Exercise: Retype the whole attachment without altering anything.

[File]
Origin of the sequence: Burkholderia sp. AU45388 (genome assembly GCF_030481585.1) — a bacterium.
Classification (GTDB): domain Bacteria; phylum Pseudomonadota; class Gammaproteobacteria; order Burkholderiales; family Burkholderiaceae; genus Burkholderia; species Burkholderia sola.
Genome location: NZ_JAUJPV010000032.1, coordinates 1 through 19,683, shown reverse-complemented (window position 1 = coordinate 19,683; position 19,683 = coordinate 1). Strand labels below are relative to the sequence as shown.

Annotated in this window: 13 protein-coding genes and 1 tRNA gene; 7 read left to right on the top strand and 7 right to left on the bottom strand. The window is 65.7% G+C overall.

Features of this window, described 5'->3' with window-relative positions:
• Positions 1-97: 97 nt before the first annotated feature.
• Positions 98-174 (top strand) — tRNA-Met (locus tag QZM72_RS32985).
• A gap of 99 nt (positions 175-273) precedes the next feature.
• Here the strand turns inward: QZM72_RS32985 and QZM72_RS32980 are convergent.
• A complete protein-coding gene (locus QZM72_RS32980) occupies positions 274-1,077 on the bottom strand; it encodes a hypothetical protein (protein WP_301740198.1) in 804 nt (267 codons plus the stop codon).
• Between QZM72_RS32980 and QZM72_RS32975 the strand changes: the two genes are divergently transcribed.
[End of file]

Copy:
Origin of the sequence: Burkholderia sp. AU45388 (genome assembly GCF_030481585.1) — a bacterium.
Classification (GTDB): domain Bacteria; phylum Pseudomonadota; class Gammaproteobacteria; order Burkholderiales; family Burkholderiaceae; genus Burkholderia; species Burkholderia sola.
Genome location: NZ_JAUJPV010000032.1, coordinates 1 through 19,683, shown reverse-complemented (window position 1 = coordinate 19,683; position 19,683 = coordinate 1). Strand labels below are relative to the sequence as shown.

Annotated in this window: 13 protein-coding genes and 1 tRNA gene; 7 read left to right on the top strand and 7 right to left on the bottom strand. The window is 65.7% G+C overall.

Features of this window, described 5'->3' with window-relative positions:
• Positions 1-97: 97 nt before the first annotated feature.
• Positions 98-174 (top strand) — tRNA-Met (locus tag QZM72_RS32985).
• A gap of 99 nt (positions 175-273) precedes the next feature.
• Here the strand turns inward: QZM72_RS32985 and QZM72_RS32980 are convergent.
• A complete protein-coding gene (locus QZM72_RS32980) occupies positions 274-1,077 on the bottom strand; it encodes a hypothetical protein (protein WP_301740198.1) in 804 nt (267 codons plus the stop codon).
• Between QZM72_RS32980 and QZM72_RS32975 the strand changes: the two genes are divergently transcribed.